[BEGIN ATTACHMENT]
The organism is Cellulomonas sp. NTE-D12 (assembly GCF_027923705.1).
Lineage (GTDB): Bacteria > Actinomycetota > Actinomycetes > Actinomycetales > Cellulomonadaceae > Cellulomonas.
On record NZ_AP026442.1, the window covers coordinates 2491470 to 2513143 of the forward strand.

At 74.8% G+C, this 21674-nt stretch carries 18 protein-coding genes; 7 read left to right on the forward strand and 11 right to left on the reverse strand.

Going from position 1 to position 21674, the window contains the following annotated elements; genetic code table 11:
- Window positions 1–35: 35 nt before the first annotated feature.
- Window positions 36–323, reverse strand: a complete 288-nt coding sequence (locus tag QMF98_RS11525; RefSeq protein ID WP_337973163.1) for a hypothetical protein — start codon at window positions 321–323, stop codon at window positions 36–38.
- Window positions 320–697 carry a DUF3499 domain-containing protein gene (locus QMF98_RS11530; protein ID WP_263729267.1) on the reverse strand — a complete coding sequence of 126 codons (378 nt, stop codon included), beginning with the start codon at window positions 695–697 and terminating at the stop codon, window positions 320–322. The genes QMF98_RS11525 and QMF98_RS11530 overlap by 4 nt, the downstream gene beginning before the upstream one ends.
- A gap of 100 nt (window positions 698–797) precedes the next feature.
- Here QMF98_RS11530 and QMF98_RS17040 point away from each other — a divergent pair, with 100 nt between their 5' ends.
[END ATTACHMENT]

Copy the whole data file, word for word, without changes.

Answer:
The organism is Cellulomonas sp. NTE-D12 (assembly GCF_027923705.1).
Lineage (GTDB): Bacteria > Actinomycetota > Actinomycetes > Actinomycetales > Cellulomonadaceae > Cellulomonas.
On record NZ_AP026442.1, the window covers coordinates 2491470 to 2513143 of the forward strand.

At 74.8% G+C, this 21674-nt stretch carries 18 protein-coding genes; 7 read left to right on the forward strand and 11 right to left on the reverse strand.

Going from position 1 to position 21674, the window contains the following annotated elements; genetic code table 11:
- Window positions 1–35: 35 nt before the first annotated feature.
- Window positions 36–323, reverse strand: a complete 288-nt coding sequence (locus tag QMF98_RS11525; RefSeq protein ID WP_337973163.1) for a hypothetical protein — start codon at window positions 321–323, stop codon at window positions 36–38.
- Window positions 320–697 carry a DUF3499 domain-containing protein gene (locus QMF98_RS11530; protein ID WP_263729267.1) on the reverse strand — a complete coding sequence of 126 codons (378 nt, stop codon included), beginning with the start codon at window positions 695–697 and terminating at the stop codon, window positions 320–322. The genes QMF98_RS11525 and QMF98_RS11530 overlap by 4 nt, the downstream gene beginning before the upstream one ends.
- A gap of 100 nt (window positions 698–797) precedes the next feature.
- Here QMF98_RS11530 and QMF98_RS17040 point away from each other — a divergent pair, with 100 nt between their 5' ends.